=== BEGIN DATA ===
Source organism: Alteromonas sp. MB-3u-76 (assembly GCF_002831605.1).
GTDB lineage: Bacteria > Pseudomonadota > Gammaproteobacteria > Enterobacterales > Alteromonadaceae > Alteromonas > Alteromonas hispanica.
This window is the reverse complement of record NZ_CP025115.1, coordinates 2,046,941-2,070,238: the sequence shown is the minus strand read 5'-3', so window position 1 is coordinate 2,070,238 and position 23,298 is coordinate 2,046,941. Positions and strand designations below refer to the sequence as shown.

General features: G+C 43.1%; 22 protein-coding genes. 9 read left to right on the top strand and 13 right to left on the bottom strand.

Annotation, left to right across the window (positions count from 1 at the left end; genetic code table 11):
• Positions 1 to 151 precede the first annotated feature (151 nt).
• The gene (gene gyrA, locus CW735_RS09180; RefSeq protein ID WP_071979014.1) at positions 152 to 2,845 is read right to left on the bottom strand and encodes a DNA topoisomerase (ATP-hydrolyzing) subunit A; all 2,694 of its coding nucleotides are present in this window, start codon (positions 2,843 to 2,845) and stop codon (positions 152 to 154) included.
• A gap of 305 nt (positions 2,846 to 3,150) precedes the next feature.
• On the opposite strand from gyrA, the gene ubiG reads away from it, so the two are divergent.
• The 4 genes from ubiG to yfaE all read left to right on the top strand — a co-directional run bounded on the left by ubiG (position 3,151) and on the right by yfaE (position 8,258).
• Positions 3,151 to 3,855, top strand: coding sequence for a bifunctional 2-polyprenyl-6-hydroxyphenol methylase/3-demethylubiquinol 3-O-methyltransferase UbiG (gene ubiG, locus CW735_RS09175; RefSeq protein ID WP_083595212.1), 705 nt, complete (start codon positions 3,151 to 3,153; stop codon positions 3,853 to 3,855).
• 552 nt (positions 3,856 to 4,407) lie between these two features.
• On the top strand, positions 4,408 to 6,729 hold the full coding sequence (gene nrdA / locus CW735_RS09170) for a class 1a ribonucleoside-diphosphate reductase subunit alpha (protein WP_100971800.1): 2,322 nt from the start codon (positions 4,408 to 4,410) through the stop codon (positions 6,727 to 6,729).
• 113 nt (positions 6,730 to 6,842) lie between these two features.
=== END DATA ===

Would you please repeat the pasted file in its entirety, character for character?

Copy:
Source organism: Alteromonas sp. MB-3u-76 (assembly GCF_002831605.1).
GTDB lineage: Bacteria > Pseudomonadota > Gammaproteobacteria > Enterobacterales > Alteromonadaceae > Alteromonas > Alteromonas hispanica.
This window is the reverse complement of record NZ_CP025115.1, coordinates 2,046,941-2,070,238: the sequence shown is the minus strand read 5'-3', so window position 1 is coordinate 2,070,238 and position 23,298 is coordinate 2,046,941. Positions and strand designations below refer to the sequence as shown.

General features: G+C 43.1%; 22 protein-coding genes. 9 read left to right on the top strand and 13 right to left on the bottom strand.

Annotation, left to right across the window (positions count from 1 at the left end; genetic code table 11):
• Positions 1 to 151 precede the first annotated feature (151 nt).
• The gene (gene gyrA, locus CW735_RS09180; RefSeq protein ID WP_071979014.1) at positions 152 to 2,845 is read right to left on the bottom strand and encodes a DNA topoisomerase (ATP-hydrolyzing) subunit A; all 2,694 of its coding nucleotides are present in this window, start codon (positions 2,843 to 2,845) and stop codon (positions 152 to 154) included.
• A gap of 305 nt (positions 2,846 to 3,150) precedes the next feature.
• On the opposite strand from gyrA, the gene ubiG reads away from it, so the two are divergent.
• The 4 genes from ubiG to yfaE all read left to right on the top strand — a co-directional run bounded on the left by ubiG (position 3,151) and on the right by yfaE (position 8,258).
• Positions 3,151 to 3,855, top strand: coding sequence for a bifunctional 2-polyprenyl-6-hydroxyphenol methylase/3-demethylubiquinol 3-O-methyltransferase UbiG (gene ubiG, locus CW735_RS09175; RefSeq protein ID WP_083595212.1), 705 nt, complete (start codon positions 3,151 to 3,153; stop codon positions 3,853 to 3,855).
• 552 nt (positions 3,856 to 4,407) lie between these two features.
• On the top strand, positions 4,408 to 6,729 hold the full coding sequence (gene nrdA / locus CW735_RS09170) for a class 1a ribonucleoside-diphosphate reductase subunit alpha (protein WP_100971800.1): 2,322 nt from the start codon (positions 4,408 to 4,410) through the stop codon (positions 6,727 to 6,729).
• 113 nt (positions 6,730 to 6,842) lie between these two features.